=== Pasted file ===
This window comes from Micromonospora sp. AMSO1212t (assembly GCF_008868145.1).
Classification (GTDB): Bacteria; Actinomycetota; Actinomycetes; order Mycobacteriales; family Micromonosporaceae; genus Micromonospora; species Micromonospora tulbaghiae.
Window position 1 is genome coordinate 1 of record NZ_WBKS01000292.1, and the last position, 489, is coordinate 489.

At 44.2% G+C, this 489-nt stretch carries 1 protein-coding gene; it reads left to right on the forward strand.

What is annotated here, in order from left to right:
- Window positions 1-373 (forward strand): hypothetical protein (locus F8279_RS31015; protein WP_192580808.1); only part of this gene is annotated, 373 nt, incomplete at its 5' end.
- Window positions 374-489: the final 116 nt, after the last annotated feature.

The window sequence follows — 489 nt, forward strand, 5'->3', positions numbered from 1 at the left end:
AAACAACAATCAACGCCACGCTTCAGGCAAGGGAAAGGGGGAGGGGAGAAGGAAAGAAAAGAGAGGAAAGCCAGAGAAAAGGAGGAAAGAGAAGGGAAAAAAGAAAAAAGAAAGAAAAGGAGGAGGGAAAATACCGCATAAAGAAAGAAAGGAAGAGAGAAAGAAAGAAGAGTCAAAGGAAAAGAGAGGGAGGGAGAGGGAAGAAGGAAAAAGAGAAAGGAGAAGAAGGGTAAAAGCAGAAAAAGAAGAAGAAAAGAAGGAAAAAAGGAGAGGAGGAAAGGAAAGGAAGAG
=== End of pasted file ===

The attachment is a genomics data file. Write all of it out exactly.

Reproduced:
This window comes from Micromonospora sp. AMSO1212t (assembly GCF_008868145.1).
Classification (GTDB): Bacteria; Actinomycetota; Actinomycetes; order Mycobacteriales; family Micromonosporaceae; genus Micromonospora; species Micromonospora tulbaghiae.
Window position 1 is genome coordinate 1 of record NZ_WBKS01000292.1, and the last position, 489, is coordinate 489.

At 44.2% G+C, this 489-nt stretch carries 1 protein-coding gene; it reads left to right on the forward strand.

What is annotated here, in order from left to right:
- Window positions 1-373 (forward strand): hypothetical protein (locus F8279_RS31015; protein WP_192580808.1); only part of this gene is annotated, 373 nt, incomplete at its 5' end.
- Window positions 374-489: the final 116 nt, after the last annotated feature.

The window sequence follows — 489 nt, forward strand, 5'->3', positions numbered from 1 at the left end:
AAACAACAATCAACGCCACGCTTCAGGCAAGGGAAAGGGGGAGGGGAGAAGGAAAGAAAAGAGAGGAAAGCCAGAGAAAAGGAGGAAAGAGAAGGGAAAAAAGAAAAAAGAAAGAAAAGGAGGAGGGAAAATACCGCATAAAGAAAGAAAGGAAGAGAGAAAGAAAGAAGAGTCAAAGGAAAAGAGAGGGAGGGAGAGGGAAGAAGGAAAAAGAGAAAGGAGAAGAAGGGTAAAAGCAGAAAAAGAAGAAGAAAAGAAGGAAAAAAGGAGAGGAGGAAAGGAAAGGAAGAG